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Becoming a morning person

How to maximize those early hours of the day

My adolescent years were steeped in feelings of resentfulness towards 6 a.m. wakeup calls.

I can’t recall a single morning during high school where I didn’t wake up feeling like I just got hit by a bus. The nausea, fatigue and brain fog were crippling, to say the least. On several occasions, I would feel myself blacking out while waiting for the shower to heat up — once I even had to be taken to the emergency room and given an intravenous saline solution because my vitals were too low.

To this day, forcing myself out of bed at the crack of dawn is not an easy thing to do. Still, although I’m definitely not the earliest of risers, over the years I’ve become substantially better at making the most of my mornings — and improving my health in the process.

Becoming a morning person is not something one can achieve overnight (pun intended). After picking up tidbits of wisdom over several years, however, the difference has been pretty dramatic. While I spent my first year at the University regretting having signed up for 9 a.m. classes, my third and fourth years have been largely comprised of 8 a.m. classes. For someone who used to default to waking up at noon, the fact that I now consider my 9:30am class as a “late start” is quite the accomplishment.

I have to give my second year roommate credit for being the biggest influence in my transition. She would set her alarm for 7 a.m. every single day — even on weekends or on days when she didn’t have class until the afternoon. Whether she decided to study, bake or go jogging or swimming, she would never let a minute of her mornings go to waste.

Although I admired my roommate’s dedication, I was convinced that it would be impossible for me to follow in her footsteps. Most nights, I had trouble sleeping. I would make up for this grogginess by squeezing in naps between classes, which would further prevent me from getting a good night’s sleep. What’s worse, my poor diet and lack of consistent exercise only exacerbated the strain of sleeplessness on my body.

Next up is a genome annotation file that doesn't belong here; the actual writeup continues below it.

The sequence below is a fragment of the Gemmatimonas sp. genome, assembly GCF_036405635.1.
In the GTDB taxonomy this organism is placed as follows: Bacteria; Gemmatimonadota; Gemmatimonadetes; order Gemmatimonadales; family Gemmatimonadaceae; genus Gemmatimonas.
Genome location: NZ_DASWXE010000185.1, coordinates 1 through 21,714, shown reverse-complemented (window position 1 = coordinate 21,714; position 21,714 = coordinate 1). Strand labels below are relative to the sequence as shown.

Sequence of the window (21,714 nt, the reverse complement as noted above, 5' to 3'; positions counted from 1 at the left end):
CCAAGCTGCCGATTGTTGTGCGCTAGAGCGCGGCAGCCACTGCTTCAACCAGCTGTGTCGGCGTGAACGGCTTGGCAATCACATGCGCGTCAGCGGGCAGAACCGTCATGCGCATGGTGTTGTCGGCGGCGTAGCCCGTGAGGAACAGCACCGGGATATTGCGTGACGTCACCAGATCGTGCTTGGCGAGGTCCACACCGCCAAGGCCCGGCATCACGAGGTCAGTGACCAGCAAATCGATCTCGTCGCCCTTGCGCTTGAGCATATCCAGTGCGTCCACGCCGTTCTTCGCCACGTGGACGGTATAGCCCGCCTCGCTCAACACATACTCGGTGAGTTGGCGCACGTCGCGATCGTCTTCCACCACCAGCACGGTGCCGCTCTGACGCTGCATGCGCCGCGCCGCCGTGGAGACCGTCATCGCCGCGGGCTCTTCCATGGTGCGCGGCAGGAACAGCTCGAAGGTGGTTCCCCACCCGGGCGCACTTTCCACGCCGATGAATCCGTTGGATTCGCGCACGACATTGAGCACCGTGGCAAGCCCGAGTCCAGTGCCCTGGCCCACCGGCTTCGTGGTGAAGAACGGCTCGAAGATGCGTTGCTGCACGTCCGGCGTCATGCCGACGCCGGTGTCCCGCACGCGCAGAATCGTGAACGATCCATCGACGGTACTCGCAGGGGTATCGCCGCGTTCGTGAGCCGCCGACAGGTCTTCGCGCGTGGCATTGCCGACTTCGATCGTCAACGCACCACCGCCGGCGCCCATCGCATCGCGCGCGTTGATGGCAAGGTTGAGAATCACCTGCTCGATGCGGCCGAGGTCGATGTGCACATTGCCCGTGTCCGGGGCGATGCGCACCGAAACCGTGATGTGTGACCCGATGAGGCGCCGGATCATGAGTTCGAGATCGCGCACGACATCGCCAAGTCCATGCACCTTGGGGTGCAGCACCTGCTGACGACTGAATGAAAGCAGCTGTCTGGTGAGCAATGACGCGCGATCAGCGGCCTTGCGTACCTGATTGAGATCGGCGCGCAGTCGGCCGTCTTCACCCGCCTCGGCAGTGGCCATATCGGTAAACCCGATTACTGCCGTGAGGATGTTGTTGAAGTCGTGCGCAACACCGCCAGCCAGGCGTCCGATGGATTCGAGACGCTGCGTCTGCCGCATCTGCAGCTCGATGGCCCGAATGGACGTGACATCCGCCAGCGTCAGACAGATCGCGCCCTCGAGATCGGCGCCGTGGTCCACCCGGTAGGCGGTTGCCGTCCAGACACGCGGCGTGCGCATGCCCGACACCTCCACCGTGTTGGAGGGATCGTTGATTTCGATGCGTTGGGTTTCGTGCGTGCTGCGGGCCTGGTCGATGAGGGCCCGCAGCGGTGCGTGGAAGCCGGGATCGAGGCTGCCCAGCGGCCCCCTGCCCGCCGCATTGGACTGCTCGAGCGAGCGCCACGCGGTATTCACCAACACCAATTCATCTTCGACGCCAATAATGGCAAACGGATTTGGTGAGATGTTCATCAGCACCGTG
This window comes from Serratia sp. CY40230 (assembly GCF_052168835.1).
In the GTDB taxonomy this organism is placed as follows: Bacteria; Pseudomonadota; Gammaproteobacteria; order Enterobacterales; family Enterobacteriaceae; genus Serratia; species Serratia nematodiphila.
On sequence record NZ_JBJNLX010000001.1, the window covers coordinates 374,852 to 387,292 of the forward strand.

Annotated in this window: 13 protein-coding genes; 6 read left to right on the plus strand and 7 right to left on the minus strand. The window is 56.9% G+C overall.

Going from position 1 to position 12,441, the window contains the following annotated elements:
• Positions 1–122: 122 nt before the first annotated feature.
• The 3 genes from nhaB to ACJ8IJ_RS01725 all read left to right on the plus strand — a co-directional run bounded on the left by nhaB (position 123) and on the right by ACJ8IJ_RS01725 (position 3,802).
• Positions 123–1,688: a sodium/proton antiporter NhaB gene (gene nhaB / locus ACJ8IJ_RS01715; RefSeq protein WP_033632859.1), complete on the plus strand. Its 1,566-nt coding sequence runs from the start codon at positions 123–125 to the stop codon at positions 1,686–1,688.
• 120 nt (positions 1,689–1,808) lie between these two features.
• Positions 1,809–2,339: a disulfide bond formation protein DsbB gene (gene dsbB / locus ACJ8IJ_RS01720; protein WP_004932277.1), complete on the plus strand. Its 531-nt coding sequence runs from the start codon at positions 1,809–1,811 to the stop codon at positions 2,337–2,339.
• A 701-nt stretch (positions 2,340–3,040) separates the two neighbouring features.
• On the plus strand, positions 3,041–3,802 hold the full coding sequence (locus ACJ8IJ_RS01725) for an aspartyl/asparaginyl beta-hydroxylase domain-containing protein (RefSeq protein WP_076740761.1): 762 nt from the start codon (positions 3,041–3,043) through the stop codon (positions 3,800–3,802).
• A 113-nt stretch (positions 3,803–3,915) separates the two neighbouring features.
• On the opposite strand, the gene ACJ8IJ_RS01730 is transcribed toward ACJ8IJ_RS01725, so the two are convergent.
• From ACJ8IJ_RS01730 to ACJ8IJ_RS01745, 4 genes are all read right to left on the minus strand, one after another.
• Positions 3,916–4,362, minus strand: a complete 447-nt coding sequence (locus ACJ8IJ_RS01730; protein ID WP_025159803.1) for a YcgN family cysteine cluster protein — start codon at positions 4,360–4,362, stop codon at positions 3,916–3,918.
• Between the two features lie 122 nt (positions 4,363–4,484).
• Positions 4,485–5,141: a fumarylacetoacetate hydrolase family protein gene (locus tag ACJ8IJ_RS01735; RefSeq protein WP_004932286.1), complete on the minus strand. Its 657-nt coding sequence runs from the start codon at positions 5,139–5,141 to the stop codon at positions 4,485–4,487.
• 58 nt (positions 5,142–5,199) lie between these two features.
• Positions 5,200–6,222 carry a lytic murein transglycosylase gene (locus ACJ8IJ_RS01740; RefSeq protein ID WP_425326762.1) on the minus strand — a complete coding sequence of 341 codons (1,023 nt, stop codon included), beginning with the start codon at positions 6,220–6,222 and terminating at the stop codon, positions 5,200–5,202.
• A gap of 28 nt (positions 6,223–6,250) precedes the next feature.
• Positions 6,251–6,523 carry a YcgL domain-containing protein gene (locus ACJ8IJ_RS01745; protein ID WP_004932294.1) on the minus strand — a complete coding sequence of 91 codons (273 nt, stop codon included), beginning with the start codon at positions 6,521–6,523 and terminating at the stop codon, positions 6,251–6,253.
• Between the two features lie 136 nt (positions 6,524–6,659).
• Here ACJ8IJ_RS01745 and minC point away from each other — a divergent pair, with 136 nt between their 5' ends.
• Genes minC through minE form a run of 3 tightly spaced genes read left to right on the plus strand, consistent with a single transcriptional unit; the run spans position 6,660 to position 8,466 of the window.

The summer before my third year, I had my first real, 8-week-long internship. The job itself was challenging, but the stress didn’t follow me home each day. Because there were no exams or homework assignments looming over my shoulder, I could fall asleep with my mind at ease. Not once during that period did I wake up feeling unrested, which made me realize school anxiety had always been a large factor in my inability to follow a normal sleep routine.

Equipped with this realization, I discovered a key part of what I had to do to change: go to bed with a clear head, without thinking about the infinite number of things I would have to do once I wake up. But there was still something missing — how could I motivate myself to wake up each morning? How could I push through those impossibly trying physical symptoms?

I figured it couldn’t hurt to try and emulate my roommate’s lifestyle. Although I had never been the slightest bit athletic, I signed up for an early morning weight training class. This gave me a reason to wake up each morning — to cultivate a better, stronger version of myself.

My regular exercise routine, paired with greater mindfulness about what kinds of foods I consume throughout the day, have left me feeling increasingly energized each morning. Even on mornings when I don’t go to the gym, I still find myself naturally waking up early to catch up on readings or just to revel in my thoughts with a cup of coffee.

There’s no guarantee that the transition into being a morning person will be a smooth and steady process. From my experience, though, a little self-care and willpower can go a long way. Who wouldn’t want the chance to embrace one of the most tranquil and fulfilling times of the day?

Vega’s column runs biweekly Tuesdays. She can be reached at